Hindu Rights Action Force (Hindraf) has warned that “inordinate delay” by the Pakatan Rakyat coalition in endorsing its five-year blueprint to resolve long-standing issues of the Indian poor could see it withdraw its support for it in the coming general election.
It said that despite initial interest shown by Pakatan to engage with Hindraf, as seen by the number of meetings held between the two parties since November 2012, including with Opposition Leader Anwar Ibrahim, “there is nothing to show in the form of progress”.
According to Hindraf national secretary P Ramesh, the meetings were to discuss Hindraf’s blueprint in bringing poor Indian Malaysians into the mainstream of national development.
He describes the blueprint as justifiable “economically, politically, historically and morally”.
“Hindraf has made it clear to Pakatan from the outset that any support from Hindraf in the coming 13th GE is incumbent on Pakatan endorsing the blueprint,” Ramesh said in a statement today.
“However, we are deeply concerned by the inordinate delay on the part of Pakatan in endorsing the blueprint and forming an electoral pact with Hindraf.
“This will cause a serious setback to all parties wanting to see a change in the political landscape of Malaysia.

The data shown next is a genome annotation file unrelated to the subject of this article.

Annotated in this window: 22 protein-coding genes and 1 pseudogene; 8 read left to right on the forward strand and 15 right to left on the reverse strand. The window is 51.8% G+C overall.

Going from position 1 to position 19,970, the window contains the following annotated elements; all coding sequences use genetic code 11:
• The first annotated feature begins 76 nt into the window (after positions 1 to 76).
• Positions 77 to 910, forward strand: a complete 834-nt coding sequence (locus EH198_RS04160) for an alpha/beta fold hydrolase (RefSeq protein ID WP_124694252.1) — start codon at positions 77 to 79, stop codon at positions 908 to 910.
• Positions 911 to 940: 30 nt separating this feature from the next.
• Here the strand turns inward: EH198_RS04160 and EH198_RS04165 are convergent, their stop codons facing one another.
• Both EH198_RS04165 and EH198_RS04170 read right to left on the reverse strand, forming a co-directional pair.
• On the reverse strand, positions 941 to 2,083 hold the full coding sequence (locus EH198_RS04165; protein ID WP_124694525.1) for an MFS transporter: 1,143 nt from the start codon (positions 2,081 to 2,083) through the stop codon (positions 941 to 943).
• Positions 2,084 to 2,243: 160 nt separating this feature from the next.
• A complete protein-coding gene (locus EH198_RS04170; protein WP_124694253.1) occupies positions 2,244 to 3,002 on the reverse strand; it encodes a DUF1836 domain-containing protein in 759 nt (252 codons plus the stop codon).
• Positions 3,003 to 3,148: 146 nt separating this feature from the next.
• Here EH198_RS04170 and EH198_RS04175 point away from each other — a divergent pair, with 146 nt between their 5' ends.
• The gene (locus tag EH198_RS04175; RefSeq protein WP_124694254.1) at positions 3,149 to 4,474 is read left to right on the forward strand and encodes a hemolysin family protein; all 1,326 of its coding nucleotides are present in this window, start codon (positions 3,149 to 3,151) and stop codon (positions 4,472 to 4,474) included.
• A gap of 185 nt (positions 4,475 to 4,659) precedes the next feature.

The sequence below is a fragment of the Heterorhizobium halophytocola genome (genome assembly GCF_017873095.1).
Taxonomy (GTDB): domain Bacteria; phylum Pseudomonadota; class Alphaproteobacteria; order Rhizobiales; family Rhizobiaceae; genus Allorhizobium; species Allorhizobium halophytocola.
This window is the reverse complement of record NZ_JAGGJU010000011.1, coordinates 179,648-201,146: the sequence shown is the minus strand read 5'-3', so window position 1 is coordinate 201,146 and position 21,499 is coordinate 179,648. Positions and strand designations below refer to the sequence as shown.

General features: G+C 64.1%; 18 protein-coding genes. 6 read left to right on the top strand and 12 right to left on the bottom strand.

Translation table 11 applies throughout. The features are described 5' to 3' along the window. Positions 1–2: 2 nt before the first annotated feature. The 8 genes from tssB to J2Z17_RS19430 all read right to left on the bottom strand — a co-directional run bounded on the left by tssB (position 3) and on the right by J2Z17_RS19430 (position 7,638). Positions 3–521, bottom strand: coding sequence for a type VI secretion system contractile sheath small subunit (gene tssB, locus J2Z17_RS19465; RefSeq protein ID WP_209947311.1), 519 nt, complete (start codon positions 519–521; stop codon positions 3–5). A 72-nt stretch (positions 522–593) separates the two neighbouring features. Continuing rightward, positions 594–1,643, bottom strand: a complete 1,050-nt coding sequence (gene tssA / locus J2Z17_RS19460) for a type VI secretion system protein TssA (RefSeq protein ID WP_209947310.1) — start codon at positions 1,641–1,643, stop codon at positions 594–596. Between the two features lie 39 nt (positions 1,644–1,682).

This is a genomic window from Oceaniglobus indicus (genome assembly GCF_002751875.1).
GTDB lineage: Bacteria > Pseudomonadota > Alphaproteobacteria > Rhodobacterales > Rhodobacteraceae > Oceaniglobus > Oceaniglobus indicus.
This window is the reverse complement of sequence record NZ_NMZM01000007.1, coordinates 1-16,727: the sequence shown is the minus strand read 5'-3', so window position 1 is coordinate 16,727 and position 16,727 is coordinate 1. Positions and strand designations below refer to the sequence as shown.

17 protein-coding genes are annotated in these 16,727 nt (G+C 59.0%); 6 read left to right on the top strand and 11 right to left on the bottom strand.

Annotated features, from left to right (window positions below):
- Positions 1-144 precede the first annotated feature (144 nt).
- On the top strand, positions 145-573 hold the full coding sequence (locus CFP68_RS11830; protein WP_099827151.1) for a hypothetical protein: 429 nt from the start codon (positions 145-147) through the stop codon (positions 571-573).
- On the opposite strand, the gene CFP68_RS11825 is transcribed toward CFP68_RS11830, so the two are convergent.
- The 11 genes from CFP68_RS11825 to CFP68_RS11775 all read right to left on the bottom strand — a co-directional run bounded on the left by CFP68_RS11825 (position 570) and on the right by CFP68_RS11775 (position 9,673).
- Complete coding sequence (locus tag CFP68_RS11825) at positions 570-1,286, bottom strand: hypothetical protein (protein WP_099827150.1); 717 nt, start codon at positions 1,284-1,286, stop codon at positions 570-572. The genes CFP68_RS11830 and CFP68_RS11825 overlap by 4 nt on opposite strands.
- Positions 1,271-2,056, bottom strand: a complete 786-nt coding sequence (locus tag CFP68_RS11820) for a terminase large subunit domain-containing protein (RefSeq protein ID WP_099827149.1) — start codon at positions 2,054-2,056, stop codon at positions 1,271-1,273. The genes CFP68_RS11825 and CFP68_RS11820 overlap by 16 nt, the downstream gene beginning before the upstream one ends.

"Hindraf wishes to inform its supporters and well wishers that the breakdown in talks is looking imminent with the current approach by Pakatan leadership."
‘Wary of selfish politicians’
In view of this, Ramesh said Hindraf will advise the marginalised Indian community not to “expect magic to happen after the GE just on a regime change”.
“Hindraf has become wary of selfish politicians who use the elections as a tool to excite people and make empty promises for their votes and after having got their votes, forget their promises.”
On Nov 25, 2007, Hindraf, then led by brothers P Waythamoorthy (right) and Uthayakumar, mobilised some 30,000 to march down the streets of Kuala Lumpur to highlight the marginalisation of Indian Malaysians.
The movement was largely credited with contributing to the historic March 2008 election results which saw a massive swing in the number of Indian votes away from BN.
Five Hindraf leaders were later detained under the Internal Security Act for two years, with Waythamoorthy living in exile overseas for five years before returning last August.
The movement was declared illegal in Oct 2008 but the government lifted its ban last month.
On Nov 2, last year, Anwar and other PKR leaders met with Hindraf to discuss issues plaguing the Indian community in the country.